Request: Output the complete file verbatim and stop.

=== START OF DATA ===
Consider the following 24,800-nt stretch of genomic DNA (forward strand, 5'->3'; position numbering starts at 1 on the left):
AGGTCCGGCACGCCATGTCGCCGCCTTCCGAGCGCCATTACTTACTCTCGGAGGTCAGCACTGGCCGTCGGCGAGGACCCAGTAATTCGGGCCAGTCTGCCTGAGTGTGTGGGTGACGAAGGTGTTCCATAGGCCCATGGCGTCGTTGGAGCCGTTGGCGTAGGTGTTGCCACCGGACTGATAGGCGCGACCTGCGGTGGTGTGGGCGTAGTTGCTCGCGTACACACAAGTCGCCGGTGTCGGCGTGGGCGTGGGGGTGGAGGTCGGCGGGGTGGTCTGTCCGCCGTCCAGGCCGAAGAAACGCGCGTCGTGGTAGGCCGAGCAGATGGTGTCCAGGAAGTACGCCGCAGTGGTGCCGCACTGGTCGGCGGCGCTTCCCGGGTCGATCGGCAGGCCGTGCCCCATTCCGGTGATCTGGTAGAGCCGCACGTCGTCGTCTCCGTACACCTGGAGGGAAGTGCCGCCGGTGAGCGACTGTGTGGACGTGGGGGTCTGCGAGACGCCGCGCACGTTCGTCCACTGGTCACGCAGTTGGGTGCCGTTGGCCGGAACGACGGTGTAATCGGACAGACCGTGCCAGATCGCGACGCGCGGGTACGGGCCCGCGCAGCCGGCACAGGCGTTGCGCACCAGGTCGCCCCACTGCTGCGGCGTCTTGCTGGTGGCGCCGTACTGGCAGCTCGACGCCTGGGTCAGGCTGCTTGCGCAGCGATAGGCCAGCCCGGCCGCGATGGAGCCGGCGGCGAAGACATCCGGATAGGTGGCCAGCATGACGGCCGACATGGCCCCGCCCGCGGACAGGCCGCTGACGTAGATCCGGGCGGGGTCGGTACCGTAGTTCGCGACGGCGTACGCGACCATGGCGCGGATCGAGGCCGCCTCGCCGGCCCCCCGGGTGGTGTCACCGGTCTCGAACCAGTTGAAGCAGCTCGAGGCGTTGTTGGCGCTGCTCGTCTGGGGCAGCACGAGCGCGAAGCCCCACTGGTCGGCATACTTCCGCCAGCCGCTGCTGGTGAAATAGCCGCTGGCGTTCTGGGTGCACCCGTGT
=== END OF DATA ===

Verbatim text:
Consider the following 24,800-nt stretch of genomic DNA (forward strand, 5'->3'; position numbering starts at 1 on the left):
AGGTCCGGCACGCCATGTCGCCGCCTTCCGAGCGCCATTACTTACTCTCGGAGGTCAGCACTGGCCGTCGGCGAGGACCCAGTAATTCGGGCCAGTCTGCCTGAGTGTGTGGGTGACGAAGGTGTTCCATAGGCCCATGGCGTCGTTGGAGCCGTTGGCGTAGGTGTTGCCACCGGACTGATAGGCGCGACCTGCGGTGGTGTGGGCGTAGTTGCTCGCGTACACACAAGTCGCCGGTGTCGGCGTGGGCGTGGGGGTGGAGGTCGGCGGGGTGGTCTGTCCGCCGTCCAGGCCGAAGAAACGCGCGTCGTGGTAGGCCGAGCAGATGGTGTCCAGGAAGTACGCCGCAGTGGTGCCGCACTGGTCGGCGGCGCTTCCCGGGTCGATCGGCAGGCCGTGCCCCATTCCGGTGATCTGGTAGAGCCGCACGTCGTCGTCTCCGTACACCTGGAGGGAAGTGCCGCCGGTGAGCGACTGTGTGGACGTGGGGGTCTGCGAGACGCCGCGCACGTTCGTCCACTGGTCACGCAGTTGGGTGCCGTTGGCCGGAACGACGGTGTAATCGGACAGACCGTGCCAGATCGCGACGCGCGGGTACGGGCCCGCGCAGCCGGCACAGGCGTTGCGCACCAGGTCGCCCCACTGCTGCGGCGTCTTGCTGGTGGCGCCGTACTGGCAGCTCGACGCCTGGGTCAGGCTGCTTGCGCAGCGATAGGCCAGCCCGGCCGCGATGGAGCCGGCGGCGAAGACATCCGGATAGGTGGCCAGCATGACGGCCGACATGGCCCCGCCCGCGGACAGGCCGCTGACGTAGATCCGGGCGGGGTCGGTACCGTAGTTCGCGACGGCGTACGCGACCATGGCGCGGATCGAGGCCGCCTCGCCGGCCCCCCGGGTGGTGTCACCGGTCTCGAACCAGTTGAAGCAGCTCGAGGCGTTGTTGGCGCTGCTCGTCTGGGGCAGCACGAGCGCGAAGCCCCACTGGTCGGCATACTTCCGCCAGCCGCTGCTGGTGAAATAGCCGCTGGCGTTCTGGGTGCACCCGTGT